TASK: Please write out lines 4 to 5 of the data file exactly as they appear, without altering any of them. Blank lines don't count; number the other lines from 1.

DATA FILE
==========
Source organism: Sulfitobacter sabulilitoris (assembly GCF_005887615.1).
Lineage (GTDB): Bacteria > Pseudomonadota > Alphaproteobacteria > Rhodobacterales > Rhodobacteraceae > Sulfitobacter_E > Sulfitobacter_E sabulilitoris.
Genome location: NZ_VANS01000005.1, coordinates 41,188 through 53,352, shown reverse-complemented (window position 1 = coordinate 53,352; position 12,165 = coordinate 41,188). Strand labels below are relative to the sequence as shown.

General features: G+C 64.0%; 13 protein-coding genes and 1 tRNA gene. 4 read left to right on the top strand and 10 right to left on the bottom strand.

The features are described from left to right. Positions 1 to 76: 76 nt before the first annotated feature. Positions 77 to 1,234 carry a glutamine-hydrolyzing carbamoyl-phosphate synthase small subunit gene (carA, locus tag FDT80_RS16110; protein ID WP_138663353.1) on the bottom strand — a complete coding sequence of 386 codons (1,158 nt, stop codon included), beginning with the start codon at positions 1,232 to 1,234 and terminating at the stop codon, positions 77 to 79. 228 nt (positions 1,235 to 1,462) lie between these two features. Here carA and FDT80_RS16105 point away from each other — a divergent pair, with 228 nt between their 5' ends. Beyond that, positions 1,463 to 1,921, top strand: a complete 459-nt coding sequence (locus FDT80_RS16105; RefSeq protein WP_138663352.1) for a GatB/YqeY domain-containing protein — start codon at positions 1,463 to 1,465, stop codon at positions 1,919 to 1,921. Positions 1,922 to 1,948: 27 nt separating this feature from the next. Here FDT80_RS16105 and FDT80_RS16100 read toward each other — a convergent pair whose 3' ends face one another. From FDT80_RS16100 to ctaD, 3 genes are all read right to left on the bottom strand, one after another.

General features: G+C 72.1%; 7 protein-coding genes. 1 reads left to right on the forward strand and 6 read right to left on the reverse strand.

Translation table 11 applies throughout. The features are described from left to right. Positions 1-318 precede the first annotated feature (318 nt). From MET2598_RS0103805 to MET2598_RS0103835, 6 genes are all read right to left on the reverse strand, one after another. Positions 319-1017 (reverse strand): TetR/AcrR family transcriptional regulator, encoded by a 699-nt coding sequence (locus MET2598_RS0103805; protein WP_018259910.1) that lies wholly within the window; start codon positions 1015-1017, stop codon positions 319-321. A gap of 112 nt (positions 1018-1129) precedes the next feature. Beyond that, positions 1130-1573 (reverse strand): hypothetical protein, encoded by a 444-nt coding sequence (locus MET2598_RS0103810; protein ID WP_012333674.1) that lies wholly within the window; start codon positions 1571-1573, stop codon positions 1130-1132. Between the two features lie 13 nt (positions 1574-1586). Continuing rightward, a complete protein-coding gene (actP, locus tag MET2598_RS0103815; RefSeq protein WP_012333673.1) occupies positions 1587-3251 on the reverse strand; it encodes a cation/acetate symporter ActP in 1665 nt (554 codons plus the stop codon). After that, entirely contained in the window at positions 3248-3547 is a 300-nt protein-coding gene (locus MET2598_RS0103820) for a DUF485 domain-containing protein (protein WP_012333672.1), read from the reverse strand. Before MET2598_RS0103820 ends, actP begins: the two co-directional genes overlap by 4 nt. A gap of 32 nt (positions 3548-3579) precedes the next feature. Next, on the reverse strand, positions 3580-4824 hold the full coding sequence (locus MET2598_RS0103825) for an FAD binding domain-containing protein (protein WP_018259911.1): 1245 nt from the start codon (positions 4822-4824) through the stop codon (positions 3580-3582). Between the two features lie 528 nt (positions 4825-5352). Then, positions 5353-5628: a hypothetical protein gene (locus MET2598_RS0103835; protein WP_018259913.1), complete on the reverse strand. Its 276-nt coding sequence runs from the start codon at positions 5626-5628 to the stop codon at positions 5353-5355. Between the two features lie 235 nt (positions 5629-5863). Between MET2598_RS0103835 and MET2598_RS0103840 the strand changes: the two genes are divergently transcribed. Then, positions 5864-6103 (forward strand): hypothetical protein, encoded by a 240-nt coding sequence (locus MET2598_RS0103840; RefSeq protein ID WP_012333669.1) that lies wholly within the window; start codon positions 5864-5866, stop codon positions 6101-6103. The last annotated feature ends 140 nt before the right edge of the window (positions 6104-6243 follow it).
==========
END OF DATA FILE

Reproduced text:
General features: G+C 64.0%; 13 protein-coding genes and 1 tRNA gene. 4 read left to right on the top strand and 10 right to left on the bottom strand.

The features are described from left to right. Positions 1 to 76: 76 nt before the first annotated feature. Positions 77 to 1,234 carry a glutamine-hydrolyzing carbamoyl-phosphate synthase small subunit gene (carA, locus tag FDT80_RS16110; protein ID WP_138663353.1) on the bottom strand — a complete coding sequence of 386 codons (1,158 nt, stop codon included), beginning with the start codon at positions 1,232 to 1,234 and terminating at the stop codon, positions 77 to 79. 228 nt (positions 1,235 to 1,462) lie between these two features. Here carA and FDT80_RS16105 point away from each other — a divergent pair, with 228 nt between their 5' ends. Beyond that, positions 1,463 to 1,921, top strand: a complete 459-nt coding sequence (locus FDT80_RS16105; RefSeq protein WP_138663352.1) for a GatB/YqeY domain-containing protein — start codon at positions 1,463 to 1,465, stop codon at positions 1,919 to 1,921. Positions 1,922 to 1,948: 27 nt separating this feature from the next. Here FDT80_RS16105 and FDT80_RS16100 read toward each other — a convergent pair whose 3' ends face one another. From FDT80_RS16100 to ctaD, 3 genes are all read right to left on the bottom strand, one after another.